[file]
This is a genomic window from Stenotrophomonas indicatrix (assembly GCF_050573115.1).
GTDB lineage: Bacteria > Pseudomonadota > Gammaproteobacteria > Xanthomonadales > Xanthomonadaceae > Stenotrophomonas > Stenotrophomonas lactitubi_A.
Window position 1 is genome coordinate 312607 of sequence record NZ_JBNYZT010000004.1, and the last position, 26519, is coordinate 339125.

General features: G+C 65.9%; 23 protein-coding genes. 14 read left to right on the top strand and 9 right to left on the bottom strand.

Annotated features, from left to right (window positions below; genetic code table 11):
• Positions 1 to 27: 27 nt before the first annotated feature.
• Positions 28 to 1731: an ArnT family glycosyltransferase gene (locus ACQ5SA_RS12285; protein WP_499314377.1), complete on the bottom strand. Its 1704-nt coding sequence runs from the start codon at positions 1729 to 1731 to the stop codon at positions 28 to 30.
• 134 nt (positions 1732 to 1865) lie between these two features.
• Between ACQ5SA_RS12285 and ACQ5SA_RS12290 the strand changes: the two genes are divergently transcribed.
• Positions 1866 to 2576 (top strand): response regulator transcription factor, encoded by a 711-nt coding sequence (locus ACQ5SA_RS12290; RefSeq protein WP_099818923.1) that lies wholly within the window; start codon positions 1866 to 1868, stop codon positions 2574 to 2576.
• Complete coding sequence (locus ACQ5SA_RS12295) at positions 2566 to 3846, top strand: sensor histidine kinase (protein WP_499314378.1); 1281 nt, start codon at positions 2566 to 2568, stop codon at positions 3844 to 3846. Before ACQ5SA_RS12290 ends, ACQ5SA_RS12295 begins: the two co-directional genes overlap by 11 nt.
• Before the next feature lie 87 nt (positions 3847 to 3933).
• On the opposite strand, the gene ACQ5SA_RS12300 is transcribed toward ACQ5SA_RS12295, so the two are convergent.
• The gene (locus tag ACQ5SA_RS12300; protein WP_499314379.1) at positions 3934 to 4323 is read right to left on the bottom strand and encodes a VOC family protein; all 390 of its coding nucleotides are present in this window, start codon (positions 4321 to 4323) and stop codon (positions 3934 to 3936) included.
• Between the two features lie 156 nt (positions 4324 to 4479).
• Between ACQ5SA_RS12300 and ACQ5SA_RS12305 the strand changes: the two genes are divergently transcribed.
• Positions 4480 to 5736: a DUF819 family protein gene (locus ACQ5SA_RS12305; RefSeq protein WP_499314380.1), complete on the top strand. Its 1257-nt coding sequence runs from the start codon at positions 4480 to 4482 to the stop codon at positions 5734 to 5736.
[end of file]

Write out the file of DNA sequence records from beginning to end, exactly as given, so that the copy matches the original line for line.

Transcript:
This is a genomic window from Stenotrophomonas indicatrix (assembly GCF_050573115.1).
GTDB lineage: Bacteria > Pseudomonadota > Gammaproteobacteria > Xanthomonadales > Xanthomonadaceae > Stenotrophomonas > Stenotrophomonas lactitubi_A.
Window position 1 is genome coordinate 312607 of sequence record NZ_JBNYZT010000004.1, and the last position, 26519, is coordinate 339125.

General features: G+C 65.9%; 23 protein-coding genes. 14 read left to right on the top strand and 9 right to left on the bottom strand.

Annotated features, from left to right (window positions below; genetic code table 11):
• Positions 1 to 27: 27 nt before the first annotated feature.
• Positions 28 to 1731: an ArnT family glycosyltransferase gene (locus ACQ5SA_RS12285; protein WP_499314377.1), complete on the bottom strand. Its 1704-nt coding sequence runs from the start codon at positions 1729 to 1731 to the stop codon at positions 28 to 30.
• 134 nt (positions 1732 to 1865) lie between these two features.
• Between ACQ5SA_RS12285 and ACQ5SA_RS12290 the strand changes: the two genes are divergently transcribed.
• Positions 1866 to 2576 (top strand): response regulator transcription factor, encoded by a 711-nt coding sequence (locus ACQ5SA_RS12290; RefSeq protein WP_099818923.1) that lies wholly within the window; start codon positions 1866 to 1868, stop codon positions 2574 to 2576.
• Complete coding sequence (locus ACQ5SA_RS12295) at positions 2566 to 3846, top strand: sensor histidine kinase (protein WP_499314378.1); 1281 nt, start codon at positions 2566 to 2568, stop codon at positions 3844 to 3846. Before ACQ5SA_RS12290 ends, ACQ5SA_RS12295 begins: the two co-directional genes overlap by 11 nt.
• Before the next feature lie 87 nt (positions 3847 to 3933).
• On the opposite strand, the gene ACQ5SA_RS12300 is transcribed toward ACQ5SA_RS12295, so the two are convergent.
• The gene (locus tag ACQ5SA_RS12300; protein WP_499314379.1) at positions 3934 to 4323 is read right to left on the bottom strand and encodes a VOC family protein; all 390 of its coding nucleotides are present in this window, start codon (positions 4321 to 4323) and stop codon (positions 3934 to 3936) included.
• Between the two features lie 156 nt (positions 4324 to 4479).
• Between ACQ5SA_RS12300 and ACQ5SA_RS12305 the strand changes: the two genes are divergently transcribed.
• Positions 4480 to 5736: a DUF819 family protein gene (locus ACQ5SA_RS12305; RefSeq protein WP_499314380.1), complete on the top strand. Its 1257-nt coding sequence runs from the start codon at positions 4480 to 4482 to the stop codon at positions 5734 to 5736.